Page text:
Many travelers stick to carry-on bags to avoid checked bag fees, eliminate the wait at baggage claim or prevent their bags from being delayed or lost. Some ticket classes on airlines now charge travelers for bringing a bag even onto the plane. If you want to use the overhead bins, you may have to pay extra. Most still allow a personal item that can fit under the seat.

How to avoid carry-on bag fees

The best option is to avoid purchasing the ticket types that charge carry-on bag fees. You can opt instead for the next class of tickets that allow a carry-on, which will likely be more expensive. If you're set on the cheapest fare, prepay for your carry-on bag whenever possible — it might be cheaper to book in advance rather than the day of your flight.

Of course, you could opt to pack lightly enough so that everything fits under the seat in front of you.

Travel cards that can erase some airline fees

Some cards come with travel credits you can use to offset airline fees. This means if you use that specific card to cover the cost of extraneous fees, you might be entitled to a credit.

What qualifies for a credit varies from card to card and issuer to issuer. It is best to read through your card's terms and conditions to ensure any given airline fee is considered an eligible purchase.

If you want to avoid airline fees

Airline fees are big business. According to the U.S. Bureau of Transportation, the airline industry earned $2.8 billion in 2020 from checked baggage fees alone. But by knowing your airline’s rules, understanding the benefits you’re entitled to as an elite member or having the right credit card, you’ll skip these fees and keep more of your money in your pocket.

The information related to the Citi Prestige® Card has been collected by NerdWallet and has not been reviewed or provided by the issuer or provider of this product or service.

How to maximize your rewards

You want a travel credit card that prioritizes what’s important to you. Here are our picks for the best travel credit cards of 2024, including those best for:

Travel Cards from Our Partners
Chase Sapphire Preferred Credit Card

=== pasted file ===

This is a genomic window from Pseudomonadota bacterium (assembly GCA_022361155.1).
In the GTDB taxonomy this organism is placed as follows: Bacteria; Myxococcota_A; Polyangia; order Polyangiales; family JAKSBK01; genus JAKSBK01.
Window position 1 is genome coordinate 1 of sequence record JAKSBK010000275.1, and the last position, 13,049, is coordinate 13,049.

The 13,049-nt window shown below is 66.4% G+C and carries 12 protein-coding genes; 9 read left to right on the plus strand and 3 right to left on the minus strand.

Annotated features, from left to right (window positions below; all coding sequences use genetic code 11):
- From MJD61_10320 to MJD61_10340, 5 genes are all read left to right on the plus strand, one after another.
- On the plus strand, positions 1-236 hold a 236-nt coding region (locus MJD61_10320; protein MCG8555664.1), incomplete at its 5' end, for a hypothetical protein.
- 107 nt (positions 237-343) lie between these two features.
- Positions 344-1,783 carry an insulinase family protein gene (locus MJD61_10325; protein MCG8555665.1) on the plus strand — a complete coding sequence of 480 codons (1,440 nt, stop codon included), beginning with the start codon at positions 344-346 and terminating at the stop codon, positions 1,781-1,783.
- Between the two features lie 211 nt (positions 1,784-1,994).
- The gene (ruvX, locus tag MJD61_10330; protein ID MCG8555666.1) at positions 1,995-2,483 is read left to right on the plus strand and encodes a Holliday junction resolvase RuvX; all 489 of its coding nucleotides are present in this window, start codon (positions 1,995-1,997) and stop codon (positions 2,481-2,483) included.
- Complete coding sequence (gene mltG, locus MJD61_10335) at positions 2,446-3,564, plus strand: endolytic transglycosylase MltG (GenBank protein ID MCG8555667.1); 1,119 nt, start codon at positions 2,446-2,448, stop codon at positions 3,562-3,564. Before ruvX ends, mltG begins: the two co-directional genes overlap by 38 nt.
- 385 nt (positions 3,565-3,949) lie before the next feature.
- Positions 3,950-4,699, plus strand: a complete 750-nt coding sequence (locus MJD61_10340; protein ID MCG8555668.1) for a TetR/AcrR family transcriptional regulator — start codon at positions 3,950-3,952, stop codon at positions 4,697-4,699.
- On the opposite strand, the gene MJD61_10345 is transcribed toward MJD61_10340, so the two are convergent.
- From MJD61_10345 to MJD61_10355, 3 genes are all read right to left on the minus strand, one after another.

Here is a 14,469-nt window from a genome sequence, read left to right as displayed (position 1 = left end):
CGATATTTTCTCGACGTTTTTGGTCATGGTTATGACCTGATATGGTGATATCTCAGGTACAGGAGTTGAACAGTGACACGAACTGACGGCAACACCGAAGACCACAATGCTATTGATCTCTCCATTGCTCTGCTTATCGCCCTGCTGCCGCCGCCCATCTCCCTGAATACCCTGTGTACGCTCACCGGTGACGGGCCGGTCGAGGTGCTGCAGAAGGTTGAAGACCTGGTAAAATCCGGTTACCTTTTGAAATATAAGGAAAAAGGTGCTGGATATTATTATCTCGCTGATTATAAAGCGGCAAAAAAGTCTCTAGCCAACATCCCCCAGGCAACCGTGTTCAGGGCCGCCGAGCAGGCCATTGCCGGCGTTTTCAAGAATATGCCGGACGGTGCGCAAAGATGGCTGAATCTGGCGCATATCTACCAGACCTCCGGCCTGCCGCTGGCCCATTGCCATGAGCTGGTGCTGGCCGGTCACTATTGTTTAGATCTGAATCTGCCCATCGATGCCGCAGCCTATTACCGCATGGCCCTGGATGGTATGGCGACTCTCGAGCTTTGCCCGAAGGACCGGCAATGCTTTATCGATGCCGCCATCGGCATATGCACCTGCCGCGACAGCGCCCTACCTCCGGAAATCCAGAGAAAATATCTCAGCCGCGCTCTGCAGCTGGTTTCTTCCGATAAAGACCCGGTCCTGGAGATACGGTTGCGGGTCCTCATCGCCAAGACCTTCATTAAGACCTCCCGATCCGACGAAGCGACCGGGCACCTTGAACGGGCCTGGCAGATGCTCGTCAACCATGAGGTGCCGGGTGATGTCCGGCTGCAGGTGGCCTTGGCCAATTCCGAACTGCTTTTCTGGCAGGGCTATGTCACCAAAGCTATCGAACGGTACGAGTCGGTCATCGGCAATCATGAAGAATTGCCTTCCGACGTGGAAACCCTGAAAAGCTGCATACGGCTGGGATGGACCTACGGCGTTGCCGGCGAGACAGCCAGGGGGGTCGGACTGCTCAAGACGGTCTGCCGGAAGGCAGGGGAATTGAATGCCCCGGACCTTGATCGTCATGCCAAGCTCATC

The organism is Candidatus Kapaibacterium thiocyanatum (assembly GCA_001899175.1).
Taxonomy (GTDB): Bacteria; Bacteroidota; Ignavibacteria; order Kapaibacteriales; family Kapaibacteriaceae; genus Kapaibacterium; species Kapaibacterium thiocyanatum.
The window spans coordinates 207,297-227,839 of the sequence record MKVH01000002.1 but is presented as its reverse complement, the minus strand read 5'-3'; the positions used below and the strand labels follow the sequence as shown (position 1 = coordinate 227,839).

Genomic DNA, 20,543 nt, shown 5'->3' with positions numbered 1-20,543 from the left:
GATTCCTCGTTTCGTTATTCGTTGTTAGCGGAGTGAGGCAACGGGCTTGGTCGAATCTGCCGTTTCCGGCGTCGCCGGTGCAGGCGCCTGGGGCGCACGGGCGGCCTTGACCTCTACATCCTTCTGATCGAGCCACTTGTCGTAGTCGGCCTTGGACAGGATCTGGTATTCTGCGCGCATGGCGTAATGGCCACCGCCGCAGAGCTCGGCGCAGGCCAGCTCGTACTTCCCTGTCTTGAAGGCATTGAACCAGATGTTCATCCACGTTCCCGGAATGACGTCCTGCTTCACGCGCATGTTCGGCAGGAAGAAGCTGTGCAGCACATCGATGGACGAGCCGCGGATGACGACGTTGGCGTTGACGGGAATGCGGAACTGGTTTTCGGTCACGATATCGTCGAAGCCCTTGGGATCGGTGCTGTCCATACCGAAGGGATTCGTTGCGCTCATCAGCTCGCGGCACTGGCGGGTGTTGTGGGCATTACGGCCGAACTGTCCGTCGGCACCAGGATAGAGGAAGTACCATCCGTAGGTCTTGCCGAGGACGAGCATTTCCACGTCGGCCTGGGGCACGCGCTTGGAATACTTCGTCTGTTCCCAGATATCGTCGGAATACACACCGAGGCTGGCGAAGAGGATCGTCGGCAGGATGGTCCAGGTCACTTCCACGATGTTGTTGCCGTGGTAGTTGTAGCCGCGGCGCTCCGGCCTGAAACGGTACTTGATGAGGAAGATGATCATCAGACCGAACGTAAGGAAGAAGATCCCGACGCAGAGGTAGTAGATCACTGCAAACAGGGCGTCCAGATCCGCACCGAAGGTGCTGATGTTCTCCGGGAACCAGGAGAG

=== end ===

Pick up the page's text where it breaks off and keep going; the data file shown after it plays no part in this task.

on Chase's website

Chase Sapphire Preferred® Card
NerdWallet Rating
Rewards rate


5x on travel purchased through Chase Travel℠, 3x on dining, select streaming services and online groceries, 2x on all other travel purchases, 1x on all other purchases.


Intro offer


Earn 60,000 bonus points after you spend $4,000 on purchases in the first 3 months from account opening. That's $750 when you redeem through Chase Travel℠.

Chase Freedom Unlimited Credit Card

on Chase's website

Chase Freedom Unlimited®
NerdWallet Rating
Rewards rate


Enjoy 6.5% cash back on travel purchased through Chase Travel; 4.5% cash back on drugstore purchases and dining at restaurants, including takeout and eligible delivery service, and 3% on all other purchases (on up to $20,000 spent in the first year). After your first year or $20,000 spent, enjoy 5% cash back on travel purchased through Chase Travel, 3% cash back on drugstore purchases and dining at restaurants, including takeout and eligible delivery service, and unlimited 1.5% cash back on all other purchases.


Intro offer


Earn an additional 1.5% cash back on everything you buy (on up to $20,000 spent in the first year) - worth up to $300 cash back!

Capital One Venture Rewards Credit Card

on Capital One's website

Capital One Venture Rewards Credit Card
NerdWallet Rating
Rewards rate


Earn unlimited 2X miles on every purchase, every day. Earn 5X miles on hotels and rental cars booked through Capital One Travel, where you'll get Capital One's best prices on thousands of trip options.


Intro offer


Enjoy a one-time bonus of 75,000 miles once you spend $4,000 on purchases within 3 months from account opening, equal to $750 in travel.

See more travel cards
Get more smart money moves – straight to your inbox
Sign up and we’ll send you Nerdy articles about the money topics that matter most to you along with other ways to help you get more from your money.